What gave you the idea for writing Backbeat - A Novel of Physics?

When I write, I start with the idea and then develop a plot to investigate its validity. With Backbeat, I began with the observation that we humans tend to separate ourselves from nature, which is absurd. This led to the hypothesis that if at our root we really do have a quantum nature, we must be a composite of quantum characteristics. At the macro scale, things are smoothed out and, with our inadequate senses, we take little notice of the quantum world. None-the-less we are quantum beings, made of energy, interfering as waves with frequencies and wavelengths. Since the scientific method requires me to create an experiment to test this hypothesis -- and since our current tools of measurement do not enable us to do that at the quantum scale -- I chose fiction as the apparatus. All indications from readers say the experiment worked well.

Where do you get your interest in quantum mechanics?

I've always been interested in fundamental questions, and quantum physics deals with the root of our being. You can't get much further down into our relationship with the universe or our own nature than the Planck scale. Because it is an evolving science, most of what we know of quantum physics is just analogy, much like our religions. Yet it allows us to contemplate our place in the universe with more precision than superstition and fear.

You obviously enjoy writing about southern Europe in the book; what personal experiences inform those pages?

I've taken several trips to Europe and find the history and culture of the individual countries fascinating. I find the people of Europe are very concerned with making this life mean something more than quantity. They suffer inconvenience to ensure that the means of production, how they make their living, does not control their lives. Perhaps it is because they live with thousands of year of history that quality of life is so strong in their minds. In the U.S., what is old is continually destroyed or remodeled into new and with the firm ground of antiquity goes much of our contemplative spirit.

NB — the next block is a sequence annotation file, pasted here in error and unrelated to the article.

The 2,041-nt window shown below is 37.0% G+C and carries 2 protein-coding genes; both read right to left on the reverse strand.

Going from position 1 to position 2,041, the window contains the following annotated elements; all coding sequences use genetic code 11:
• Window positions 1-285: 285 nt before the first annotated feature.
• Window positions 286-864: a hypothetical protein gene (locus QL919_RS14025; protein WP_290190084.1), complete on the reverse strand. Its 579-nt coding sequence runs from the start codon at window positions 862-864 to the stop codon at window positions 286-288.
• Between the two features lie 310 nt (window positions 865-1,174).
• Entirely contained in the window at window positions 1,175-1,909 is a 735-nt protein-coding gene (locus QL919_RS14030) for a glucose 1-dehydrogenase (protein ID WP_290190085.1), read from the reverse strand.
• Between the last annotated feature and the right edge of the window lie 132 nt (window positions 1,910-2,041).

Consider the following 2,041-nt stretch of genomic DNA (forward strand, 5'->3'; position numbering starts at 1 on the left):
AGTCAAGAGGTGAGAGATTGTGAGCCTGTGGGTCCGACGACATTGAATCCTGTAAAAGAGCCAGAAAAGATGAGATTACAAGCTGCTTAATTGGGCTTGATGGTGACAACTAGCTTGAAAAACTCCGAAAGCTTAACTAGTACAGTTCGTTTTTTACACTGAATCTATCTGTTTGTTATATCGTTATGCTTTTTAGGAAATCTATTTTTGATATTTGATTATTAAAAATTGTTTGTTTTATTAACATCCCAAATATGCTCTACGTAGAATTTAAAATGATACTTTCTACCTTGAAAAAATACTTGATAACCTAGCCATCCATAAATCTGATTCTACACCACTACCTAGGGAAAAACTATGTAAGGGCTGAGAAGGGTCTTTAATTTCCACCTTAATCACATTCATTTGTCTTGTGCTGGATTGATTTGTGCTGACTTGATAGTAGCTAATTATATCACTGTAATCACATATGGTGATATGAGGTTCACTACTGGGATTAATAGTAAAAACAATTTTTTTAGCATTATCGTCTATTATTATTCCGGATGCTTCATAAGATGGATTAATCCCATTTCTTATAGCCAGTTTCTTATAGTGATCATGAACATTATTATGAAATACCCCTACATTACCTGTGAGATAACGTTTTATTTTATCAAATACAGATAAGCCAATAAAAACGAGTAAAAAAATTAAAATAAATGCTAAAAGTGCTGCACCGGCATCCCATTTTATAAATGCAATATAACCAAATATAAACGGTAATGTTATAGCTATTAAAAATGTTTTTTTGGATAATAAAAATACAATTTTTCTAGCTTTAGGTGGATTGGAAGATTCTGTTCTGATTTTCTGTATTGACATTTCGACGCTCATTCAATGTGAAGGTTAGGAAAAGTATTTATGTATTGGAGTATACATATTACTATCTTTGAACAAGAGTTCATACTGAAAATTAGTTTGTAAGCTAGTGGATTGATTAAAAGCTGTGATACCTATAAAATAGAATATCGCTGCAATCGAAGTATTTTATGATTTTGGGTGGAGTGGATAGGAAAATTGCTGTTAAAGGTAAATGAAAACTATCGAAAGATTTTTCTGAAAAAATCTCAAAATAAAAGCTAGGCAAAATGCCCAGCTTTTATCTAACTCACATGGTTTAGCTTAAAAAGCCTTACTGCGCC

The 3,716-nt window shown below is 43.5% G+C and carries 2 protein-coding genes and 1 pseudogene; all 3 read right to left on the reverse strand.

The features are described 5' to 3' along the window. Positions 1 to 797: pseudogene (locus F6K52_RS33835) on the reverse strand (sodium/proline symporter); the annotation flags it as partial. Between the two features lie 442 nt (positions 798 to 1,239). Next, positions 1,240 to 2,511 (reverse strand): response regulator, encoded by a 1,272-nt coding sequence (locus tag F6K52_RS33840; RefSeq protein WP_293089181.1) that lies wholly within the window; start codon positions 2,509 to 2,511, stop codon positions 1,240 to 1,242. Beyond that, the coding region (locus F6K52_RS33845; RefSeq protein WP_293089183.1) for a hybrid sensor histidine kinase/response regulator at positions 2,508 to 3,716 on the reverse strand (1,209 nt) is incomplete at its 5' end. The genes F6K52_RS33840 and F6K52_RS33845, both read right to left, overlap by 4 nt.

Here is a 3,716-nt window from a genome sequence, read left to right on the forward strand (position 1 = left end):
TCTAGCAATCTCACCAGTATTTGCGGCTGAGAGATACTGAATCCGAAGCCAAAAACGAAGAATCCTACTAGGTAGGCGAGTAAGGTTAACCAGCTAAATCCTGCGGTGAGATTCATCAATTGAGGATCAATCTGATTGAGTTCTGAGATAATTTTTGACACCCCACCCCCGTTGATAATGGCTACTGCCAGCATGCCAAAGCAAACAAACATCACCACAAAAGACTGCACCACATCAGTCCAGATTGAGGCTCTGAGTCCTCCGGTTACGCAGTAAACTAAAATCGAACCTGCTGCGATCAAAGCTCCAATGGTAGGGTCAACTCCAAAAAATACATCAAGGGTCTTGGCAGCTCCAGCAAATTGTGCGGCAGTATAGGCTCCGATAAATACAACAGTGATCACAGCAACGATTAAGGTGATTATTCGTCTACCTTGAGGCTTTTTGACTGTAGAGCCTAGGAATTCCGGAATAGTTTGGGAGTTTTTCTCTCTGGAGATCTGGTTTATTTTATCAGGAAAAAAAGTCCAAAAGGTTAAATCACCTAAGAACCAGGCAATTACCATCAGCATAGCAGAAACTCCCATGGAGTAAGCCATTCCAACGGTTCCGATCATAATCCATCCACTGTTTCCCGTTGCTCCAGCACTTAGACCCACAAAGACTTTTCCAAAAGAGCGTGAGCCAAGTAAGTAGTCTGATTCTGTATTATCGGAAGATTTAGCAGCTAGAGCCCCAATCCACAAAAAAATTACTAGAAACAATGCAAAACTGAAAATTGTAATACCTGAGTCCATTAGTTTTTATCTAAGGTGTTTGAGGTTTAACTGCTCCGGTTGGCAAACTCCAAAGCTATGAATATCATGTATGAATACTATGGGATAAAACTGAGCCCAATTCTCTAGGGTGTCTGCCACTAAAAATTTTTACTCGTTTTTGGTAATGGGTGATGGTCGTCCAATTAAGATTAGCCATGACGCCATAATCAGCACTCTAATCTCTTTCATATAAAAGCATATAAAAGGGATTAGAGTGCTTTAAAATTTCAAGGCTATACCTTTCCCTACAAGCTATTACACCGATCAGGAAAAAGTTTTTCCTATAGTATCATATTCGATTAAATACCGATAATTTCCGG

In the novel, you write about people with very different life experience and social status. Can you name and describe most alien human culture you've ever encountered?

Einstein taught us that because the speed of light fixed, we only experience reality from our own inertial frames of reference. Alien human cultures are simply different frames of reference. The next evolution may be that we embrace a worldview that relishes the differences and faces the fact that we are all alien cultures to each other. How else could everyone be so wrong, and me so right?

What projects are you working on now?

During my book tour this fall, I had a chance to stop for five days at Pismo Beach in California and concept my next novel. It's a sequel to Backbeat: A Novel of Physics that follows one of the secondary characters on a waveform of his or her own (that would be telling). I'm intrigued with the thought that physics might help us understand and perhaps give new energy and depth to our religious traditions. If science can help us travel to distant moons and planets, why shouldn't it be used for traveling to the core of spirit?

(Read the full interview at - where science meets fiction.)

Bill Christensen catalogues the inventions, technology and ideas of science fiction writers at his website, Technovelgy. He is a contributor to Live Science.